1 Corinthians 4

The Humility and Honor of God's Ministers


Let everyone regard us as ministers of Christ (1 Corinthians 4:1).

The word “minister” refers to a helper or assistant. In other literature, the word was used to describe things like a physician’s assistant, the role of a lictor beside a consul, a priest’s helper, or a synagogue attendant. The figure in this image is a magistrate’s helper, known as a lictor. Such persons were tasked with carrying out the commands of the magistrate. They carried a bundle of rods known as a fasces as a symbol of their delegated authority. The officers of the priests and even judges in Jerusalem in Jesus’s day had a similar role and were also described by this same word (cf. Matt 5:25; Mark 14:54).

A Tribune

The one who examines me is the Lord (1 Corinthians 4:4).

The word “examine” in this context refers to a judicial hearing (cf. Acts 12:19). The object shown in this photo is the tribune from the sanctuary of Eshmun. A tribune was the raised platform from which a praetor or magistrate exercised his authority. Although such a seat is not mentioned specifically in this verse, its function as a place of authority and judgment calls to mind the examination by God of His servants when they give account for their actions (Rom 14:12; Heb 13:17).

Going Beyond Scripture

In order that in us you might learn not to go beyond the things which are written (1 Corinthians 4:6).

In every other instance in 1 Corinthians where Paul uses the word “written,” it is an explicit reference to Scripture. This strongly indicates that Paul is admonishing the Corinthians to rest on the authority of the canon of Scripture and not go beyond it. The Hebrew Bible is represented in this photo by a number of Medieval copies of the book of Esther.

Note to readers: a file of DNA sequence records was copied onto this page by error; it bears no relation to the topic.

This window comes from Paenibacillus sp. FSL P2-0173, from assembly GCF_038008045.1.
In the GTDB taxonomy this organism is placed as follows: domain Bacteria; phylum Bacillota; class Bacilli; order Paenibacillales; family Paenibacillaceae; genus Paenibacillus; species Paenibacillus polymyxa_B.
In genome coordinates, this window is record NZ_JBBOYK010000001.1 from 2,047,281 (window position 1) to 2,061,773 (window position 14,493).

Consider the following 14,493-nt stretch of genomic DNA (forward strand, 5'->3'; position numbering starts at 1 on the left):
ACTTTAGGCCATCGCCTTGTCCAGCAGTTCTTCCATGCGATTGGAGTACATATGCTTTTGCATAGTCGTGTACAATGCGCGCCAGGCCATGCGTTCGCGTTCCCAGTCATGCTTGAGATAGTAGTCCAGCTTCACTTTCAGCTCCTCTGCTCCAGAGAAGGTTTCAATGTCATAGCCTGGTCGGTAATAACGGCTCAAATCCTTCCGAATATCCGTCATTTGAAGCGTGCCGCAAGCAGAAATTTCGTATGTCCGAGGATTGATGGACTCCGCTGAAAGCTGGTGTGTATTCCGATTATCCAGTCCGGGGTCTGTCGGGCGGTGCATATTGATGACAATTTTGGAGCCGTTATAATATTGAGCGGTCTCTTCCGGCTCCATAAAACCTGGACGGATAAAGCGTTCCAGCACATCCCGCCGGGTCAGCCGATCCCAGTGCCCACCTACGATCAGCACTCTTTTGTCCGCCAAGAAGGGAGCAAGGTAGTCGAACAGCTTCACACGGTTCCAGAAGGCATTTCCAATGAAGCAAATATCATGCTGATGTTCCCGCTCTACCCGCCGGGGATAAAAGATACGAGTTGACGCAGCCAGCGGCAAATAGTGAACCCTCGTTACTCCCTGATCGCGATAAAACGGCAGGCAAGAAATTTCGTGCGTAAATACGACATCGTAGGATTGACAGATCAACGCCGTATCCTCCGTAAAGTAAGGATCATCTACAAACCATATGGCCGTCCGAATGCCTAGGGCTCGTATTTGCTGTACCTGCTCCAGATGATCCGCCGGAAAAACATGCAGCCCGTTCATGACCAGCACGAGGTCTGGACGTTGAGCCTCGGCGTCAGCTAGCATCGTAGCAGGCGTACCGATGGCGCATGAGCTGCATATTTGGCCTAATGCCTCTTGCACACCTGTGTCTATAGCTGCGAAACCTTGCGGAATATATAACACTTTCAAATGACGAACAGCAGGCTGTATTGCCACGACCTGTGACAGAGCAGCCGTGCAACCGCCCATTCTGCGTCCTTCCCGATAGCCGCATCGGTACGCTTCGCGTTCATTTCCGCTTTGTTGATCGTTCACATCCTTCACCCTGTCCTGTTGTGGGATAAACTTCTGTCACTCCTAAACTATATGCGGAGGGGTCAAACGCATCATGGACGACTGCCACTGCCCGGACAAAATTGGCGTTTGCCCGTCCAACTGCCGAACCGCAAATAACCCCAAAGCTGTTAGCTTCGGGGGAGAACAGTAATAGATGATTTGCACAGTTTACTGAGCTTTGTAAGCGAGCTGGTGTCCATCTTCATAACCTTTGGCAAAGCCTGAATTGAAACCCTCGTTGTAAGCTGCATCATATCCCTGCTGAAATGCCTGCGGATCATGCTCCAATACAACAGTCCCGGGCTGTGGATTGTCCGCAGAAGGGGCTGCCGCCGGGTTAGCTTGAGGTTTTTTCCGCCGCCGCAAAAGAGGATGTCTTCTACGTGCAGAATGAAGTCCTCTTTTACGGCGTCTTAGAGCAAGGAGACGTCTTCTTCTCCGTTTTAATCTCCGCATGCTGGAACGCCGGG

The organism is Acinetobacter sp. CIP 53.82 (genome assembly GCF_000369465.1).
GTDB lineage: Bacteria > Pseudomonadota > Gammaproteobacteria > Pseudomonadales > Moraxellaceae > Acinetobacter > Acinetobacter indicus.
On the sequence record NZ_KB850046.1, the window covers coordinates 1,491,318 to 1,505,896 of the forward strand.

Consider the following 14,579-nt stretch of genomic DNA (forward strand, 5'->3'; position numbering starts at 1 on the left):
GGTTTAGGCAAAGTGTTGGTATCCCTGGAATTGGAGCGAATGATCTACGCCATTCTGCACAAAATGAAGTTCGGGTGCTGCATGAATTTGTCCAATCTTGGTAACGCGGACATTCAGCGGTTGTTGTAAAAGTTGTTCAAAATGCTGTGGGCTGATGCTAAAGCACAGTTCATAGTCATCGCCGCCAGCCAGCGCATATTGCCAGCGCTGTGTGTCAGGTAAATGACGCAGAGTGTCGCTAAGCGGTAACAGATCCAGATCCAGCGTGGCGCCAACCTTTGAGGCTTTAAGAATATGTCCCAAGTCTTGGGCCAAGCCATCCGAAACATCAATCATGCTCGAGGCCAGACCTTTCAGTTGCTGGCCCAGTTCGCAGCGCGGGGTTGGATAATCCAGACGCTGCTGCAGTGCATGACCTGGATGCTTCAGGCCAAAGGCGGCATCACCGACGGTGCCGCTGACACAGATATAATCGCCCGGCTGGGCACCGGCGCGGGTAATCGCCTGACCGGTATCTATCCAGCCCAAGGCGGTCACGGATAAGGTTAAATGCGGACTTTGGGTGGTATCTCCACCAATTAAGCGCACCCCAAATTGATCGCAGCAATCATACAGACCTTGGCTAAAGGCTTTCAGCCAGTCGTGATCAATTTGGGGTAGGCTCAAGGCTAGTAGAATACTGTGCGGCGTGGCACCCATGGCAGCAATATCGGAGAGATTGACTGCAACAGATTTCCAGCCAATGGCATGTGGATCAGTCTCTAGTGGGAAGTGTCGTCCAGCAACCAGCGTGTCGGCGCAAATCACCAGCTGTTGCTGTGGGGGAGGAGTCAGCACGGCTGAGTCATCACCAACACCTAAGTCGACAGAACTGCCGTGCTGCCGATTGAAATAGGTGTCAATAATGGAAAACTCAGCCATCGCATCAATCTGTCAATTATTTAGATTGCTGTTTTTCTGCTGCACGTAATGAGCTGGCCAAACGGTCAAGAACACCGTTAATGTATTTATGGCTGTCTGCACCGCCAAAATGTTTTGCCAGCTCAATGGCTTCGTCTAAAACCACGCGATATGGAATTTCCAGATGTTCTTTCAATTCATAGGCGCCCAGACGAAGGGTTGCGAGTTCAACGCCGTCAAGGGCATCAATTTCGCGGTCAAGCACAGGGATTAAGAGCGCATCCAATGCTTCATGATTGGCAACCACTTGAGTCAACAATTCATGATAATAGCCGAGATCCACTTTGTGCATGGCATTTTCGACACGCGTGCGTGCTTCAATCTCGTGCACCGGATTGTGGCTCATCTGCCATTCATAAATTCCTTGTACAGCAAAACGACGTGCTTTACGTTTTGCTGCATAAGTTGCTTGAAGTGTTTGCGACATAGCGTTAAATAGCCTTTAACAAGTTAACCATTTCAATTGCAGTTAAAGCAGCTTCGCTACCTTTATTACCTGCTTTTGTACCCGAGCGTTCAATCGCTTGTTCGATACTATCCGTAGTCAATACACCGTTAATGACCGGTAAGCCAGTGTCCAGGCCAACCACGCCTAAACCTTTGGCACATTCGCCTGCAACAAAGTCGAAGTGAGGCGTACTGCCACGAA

The Apostles' Death Sentence

For I think God has exhibited us apostles last of all, as men sentenced to death (1 Corinthians 4:9).

Paul and all of the twelve apostles (except John) are said to have been martyred. This statue depicts Simon the Zealot with a saw and a book, since he is supposed to have been martyred by being sawed in two. The book is a gospel book, which symbolizes his work as an apostle. This statue was photographed at the Papal Archbasilica of St. John in the Lateran in Rome.

Paul's Return

But I will come to you shortly, if the Lord wills (1 Corinthians 4:19).

When Paul returned to Corinth, his journey took him from Ephesus to Troas to Macedonia (2 Cor 2:12-13). He likely traveled by ship from Troas to Neapolis, then walked the Via Egnatia from Neapolis to Philippi (cf. Acts 16:11-12). This photo shows the Roman road known as the Via Egnatia, almost certainly used by Paul as he travelled.

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